The Great Wildebeest Migration (or Serengeti Wildebeest Migration) is the movement of more than 1 million animals migrates from Serengeti National Park to Maasai Mara Game Reserve. In this natural and truly a wonder of the natural world, wildebeests are accompanied by thousands of zebras and other ungulates chasing the greener pastures.
In the early stages of Migration when the herds are in Calving, they usually cape alongside the Ndutu area which is Northern Ngorongoro but in the Southern parts of Serengeti.
Once the calving season is over and the calves have already fed on the nutrients of the Ndutu area grass, a move to Central Serengeti is imminent.
The most part of Serengeti Wildebeest Migration is in Serengeti, both Central and North
After crossing the Mara River around August all the way to late October (sometimes the crossing goes all the way to early November) they’ll stay in Masai Mara Game reserve before coming back to Serengeti as they’re needed in South Serengeti for Calving in February.
The Great Wildebeest Migration occurs between two East African Countries, Tanzania, and Kenya. The migration moves from Serengeti National Park which is in Tanzania to Masai Mara which is in Kenya. These two parks have bordered together between these two countries.
Generally, you can see the Great migration almost the whole year. In fact, these wild animals use the circular movement is migrating around Serengeti for the full year so it will only depend on what event you’d like to experience in the migration.
After coming back from Masai Mara, it is within this period when calving starts. During these moments, wildebeests and their colleagues are found in the Southern Serengeti on the upper parts of the Ngorongoro Conservation Area, the place they consider the best for calving season.
In the Southern Serengeti, there are shorter grasses which makes it an ideal place to give birth as the openness of the plains makes it easier for the herds to see the predators.
If you are interested to see Serengeti Wildebeest Migration in Calving Season, this time could your best time to visit.
This is the period when some of the wildebeests and other migrating animals start to move from Southern Serengeti towards other parts of Serengeti.
Since Ndutu has resident cats, in the April cats viewing becomes another excellent experience in the Southern Serengeti. Along with the previous months of March and February, this zone of Serengeti National Park offers an amazing live predatory action.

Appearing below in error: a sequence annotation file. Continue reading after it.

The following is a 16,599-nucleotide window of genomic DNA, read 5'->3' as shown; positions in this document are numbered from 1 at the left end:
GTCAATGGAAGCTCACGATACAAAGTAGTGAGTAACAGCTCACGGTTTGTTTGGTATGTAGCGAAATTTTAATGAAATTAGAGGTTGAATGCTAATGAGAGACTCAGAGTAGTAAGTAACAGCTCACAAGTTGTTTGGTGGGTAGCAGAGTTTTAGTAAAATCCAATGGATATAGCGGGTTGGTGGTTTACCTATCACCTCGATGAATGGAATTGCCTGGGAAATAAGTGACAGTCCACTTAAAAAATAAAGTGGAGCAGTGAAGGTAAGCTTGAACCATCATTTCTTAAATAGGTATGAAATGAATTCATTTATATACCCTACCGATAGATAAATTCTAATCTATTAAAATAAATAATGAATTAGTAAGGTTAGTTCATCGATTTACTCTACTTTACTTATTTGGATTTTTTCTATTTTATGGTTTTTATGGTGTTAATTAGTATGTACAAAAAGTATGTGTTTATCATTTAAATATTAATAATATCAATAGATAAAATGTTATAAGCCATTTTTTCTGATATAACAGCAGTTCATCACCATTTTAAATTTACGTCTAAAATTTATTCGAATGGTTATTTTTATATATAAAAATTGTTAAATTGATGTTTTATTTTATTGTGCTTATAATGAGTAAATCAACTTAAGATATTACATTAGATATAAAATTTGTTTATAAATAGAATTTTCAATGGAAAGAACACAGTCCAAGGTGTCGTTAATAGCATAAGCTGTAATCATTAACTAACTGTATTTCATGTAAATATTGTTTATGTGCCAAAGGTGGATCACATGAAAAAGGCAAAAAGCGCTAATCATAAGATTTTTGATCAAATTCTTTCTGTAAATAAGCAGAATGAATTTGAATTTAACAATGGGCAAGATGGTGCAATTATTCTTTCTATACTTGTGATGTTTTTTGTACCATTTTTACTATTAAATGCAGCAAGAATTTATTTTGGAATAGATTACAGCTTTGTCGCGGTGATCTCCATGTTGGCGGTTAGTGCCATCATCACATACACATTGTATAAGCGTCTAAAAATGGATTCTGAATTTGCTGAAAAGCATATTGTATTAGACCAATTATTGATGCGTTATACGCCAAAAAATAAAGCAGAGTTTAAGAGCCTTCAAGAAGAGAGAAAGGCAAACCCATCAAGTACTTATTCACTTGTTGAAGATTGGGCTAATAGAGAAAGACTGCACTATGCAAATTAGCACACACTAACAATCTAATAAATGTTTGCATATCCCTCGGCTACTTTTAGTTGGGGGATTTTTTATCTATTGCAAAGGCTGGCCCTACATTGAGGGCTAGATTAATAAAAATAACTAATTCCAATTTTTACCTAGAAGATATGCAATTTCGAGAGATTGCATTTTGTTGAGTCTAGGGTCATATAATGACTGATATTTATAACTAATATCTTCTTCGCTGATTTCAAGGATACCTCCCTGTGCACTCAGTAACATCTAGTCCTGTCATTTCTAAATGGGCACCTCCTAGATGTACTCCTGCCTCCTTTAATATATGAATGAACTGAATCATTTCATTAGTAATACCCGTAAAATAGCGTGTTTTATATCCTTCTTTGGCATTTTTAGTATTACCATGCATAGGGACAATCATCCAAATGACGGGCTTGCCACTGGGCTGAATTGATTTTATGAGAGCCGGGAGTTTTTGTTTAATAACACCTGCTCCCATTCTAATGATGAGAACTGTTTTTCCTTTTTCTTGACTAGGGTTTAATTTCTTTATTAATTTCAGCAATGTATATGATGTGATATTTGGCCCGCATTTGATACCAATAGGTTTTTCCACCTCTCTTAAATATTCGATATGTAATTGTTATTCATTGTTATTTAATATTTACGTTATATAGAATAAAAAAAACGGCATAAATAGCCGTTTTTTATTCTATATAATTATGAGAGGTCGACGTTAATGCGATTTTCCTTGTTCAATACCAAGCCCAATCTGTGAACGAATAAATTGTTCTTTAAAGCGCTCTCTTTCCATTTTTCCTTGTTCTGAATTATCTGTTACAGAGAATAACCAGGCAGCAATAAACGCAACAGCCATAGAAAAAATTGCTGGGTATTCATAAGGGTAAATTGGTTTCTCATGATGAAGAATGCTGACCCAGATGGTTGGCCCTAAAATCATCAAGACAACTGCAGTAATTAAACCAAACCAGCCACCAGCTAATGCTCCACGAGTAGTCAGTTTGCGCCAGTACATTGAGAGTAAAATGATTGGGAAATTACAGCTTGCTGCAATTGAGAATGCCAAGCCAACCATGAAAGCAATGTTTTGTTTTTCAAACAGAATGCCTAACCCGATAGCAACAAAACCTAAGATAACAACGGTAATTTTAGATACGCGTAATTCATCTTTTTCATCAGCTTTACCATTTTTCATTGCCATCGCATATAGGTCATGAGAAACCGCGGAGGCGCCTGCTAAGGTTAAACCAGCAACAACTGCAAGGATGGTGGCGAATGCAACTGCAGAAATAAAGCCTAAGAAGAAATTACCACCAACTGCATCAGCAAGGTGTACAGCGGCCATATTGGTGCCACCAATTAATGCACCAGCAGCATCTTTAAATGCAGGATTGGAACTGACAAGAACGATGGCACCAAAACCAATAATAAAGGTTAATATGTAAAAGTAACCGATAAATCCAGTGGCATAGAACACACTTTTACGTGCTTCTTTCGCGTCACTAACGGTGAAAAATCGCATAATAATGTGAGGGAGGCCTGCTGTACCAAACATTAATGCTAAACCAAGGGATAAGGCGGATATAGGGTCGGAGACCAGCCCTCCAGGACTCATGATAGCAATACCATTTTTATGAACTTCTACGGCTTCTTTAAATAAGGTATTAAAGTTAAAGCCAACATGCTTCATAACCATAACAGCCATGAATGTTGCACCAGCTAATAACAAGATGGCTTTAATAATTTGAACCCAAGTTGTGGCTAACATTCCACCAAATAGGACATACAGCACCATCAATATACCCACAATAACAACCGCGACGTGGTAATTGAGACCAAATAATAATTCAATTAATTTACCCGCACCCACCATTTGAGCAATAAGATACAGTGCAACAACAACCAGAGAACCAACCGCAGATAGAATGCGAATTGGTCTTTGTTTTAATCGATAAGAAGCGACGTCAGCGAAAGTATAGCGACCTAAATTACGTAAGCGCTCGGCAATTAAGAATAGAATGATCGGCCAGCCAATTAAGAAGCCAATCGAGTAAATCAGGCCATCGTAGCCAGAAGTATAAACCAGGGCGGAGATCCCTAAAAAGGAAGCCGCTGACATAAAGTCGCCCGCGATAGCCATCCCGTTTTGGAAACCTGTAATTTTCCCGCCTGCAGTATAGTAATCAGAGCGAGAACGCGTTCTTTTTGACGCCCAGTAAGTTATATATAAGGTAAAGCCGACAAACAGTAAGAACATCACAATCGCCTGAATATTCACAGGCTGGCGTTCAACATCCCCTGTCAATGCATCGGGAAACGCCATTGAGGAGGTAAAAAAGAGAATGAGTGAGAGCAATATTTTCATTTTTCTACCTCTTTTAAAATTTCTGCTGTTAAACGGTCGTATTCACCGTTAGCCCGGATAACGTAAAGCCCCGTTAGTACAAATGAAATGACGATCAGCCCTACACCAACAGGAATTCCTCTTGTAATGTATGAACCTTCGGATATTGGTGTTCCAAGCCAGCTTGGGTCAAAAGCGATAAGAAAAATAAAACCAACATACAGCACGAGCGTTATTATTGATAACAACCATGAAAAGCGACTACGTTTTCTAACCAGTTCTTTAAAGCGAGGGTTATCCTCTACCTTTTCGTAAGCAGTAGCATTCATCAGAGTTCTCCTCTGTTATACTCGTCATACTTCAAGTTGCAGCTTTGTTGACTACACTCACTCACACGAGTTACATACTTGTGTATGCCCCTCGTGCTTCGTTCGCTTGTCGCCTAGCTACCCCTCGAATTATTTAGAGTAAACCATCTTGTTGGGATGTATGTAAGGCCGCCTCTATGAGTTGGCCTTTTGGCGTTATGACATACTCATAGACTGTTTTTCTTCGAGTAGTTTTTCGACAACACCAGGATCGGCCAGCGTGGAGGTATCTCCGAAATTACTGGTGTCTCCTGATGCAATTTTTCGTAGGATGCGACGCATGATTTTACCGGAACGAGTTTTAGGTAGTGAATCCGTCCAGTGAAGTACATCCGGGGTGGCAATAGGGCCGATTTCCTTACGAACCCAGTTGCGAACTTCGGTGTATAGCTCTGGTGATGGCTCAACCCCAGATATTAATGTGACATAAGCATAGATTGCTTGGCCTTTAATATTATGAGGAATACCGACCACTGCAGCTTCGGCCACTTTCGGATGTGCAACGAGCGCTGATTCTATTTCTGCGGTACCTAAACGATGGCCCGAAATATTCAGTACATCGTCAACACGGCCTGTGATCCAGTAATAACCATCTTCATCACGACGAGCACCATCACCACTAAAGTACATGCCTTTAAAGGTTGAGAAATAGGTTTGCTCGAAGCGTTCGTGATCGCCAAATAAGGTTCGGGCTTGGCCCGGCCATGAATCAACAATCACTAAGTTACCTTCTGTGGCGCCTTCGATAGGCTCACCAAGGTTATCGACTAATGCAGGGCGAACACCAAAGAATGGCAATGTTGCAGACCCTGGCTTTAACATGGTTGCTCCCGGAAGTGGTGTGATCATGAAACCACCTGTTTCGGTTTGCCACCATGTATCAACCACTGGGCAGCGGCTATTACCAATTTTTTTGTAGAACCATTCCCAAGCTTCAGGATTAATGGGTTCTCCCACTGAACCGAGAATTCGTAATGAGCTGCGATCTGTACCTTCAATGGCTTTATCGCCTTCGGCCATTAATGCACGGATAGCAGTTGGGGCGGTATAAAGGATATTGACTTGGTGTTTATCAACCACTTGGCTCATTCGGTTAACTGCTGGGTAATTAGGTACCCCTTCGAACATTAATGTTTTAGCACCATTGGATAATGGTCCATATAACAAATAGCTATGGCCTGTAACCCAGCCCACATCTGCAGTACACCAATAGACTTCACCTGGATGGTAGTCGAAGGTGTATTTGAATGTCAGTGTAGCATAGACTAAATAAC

From May, most of the herds will go on and continue their mission to reach North Serengeti, however, this is the best time to experience the migration at the central Serengeti.
Wildlife viewing is fantastic during these two months around the Seronera area in Central Serengeti.
As you can tell, the gestation period for the wildebeests is roughly 9 months. For them to give birth in February, this is their time for mating and you can find this happening at a very large number.
As the rainfalls start to cool, these two months are the best to experience the herds spreading across all the Central Serengeti and Serengeti Western corridor.
Cat life is also at its best here as the Seronera River usually attracts enough prey which is always a good thing to the cats.
Again, during June and July, as some of the herds tend to head to the Western Serengeti, you may be rewarded by the small crossings of the Grumeti River as the herds leave the park to enter the Singita Game reserve.
In July, there is no better place to be than the Kogatende area. While it’s fair to say that during this period herds can be seen anywhere around Central, West, and Eastern Serengeti.
With fewer rains, these months are when the herds cross the Mara River almost daily and in a very huge spectacular group.
Kogatende area is again the best place to be during these months as it gives you the best opportunity to see the herds crossing in crocodiles infested Mara River while the big cats monitoring the situation closely in sidelines, waiting for a proper prey.
While there have been a lot of theories about the river crossings, but the truth is this is not something that can be explained logically. Wildebeests and other migrating animals know naturally what to do and at what time.
If they sense that the rainfall is about to start on the next side of the river, they are likely to cross. A few days later or even just a matter of hours after crossing the river, these herds may decide to cross back depending on how they read the weather.
This is the time when the herds start to herd south as they are needed to be at the right place for the calving, come early February.
During November, you may still be lucky to see some crossings, depending on the year.
In 2019 for example, the magnificent crossings were somehow experienced all the way up until the mid of November.
There is no rule of thumb for the wildebeest migration, what we know at the moment is that the rains are the main determinant. There might be the other reasons that the wildebeests know themselves but really, this natural event is worth tracking and I would advise if you need to explore it at its fullness, find a way to visit when you have a no a very pressing timetable.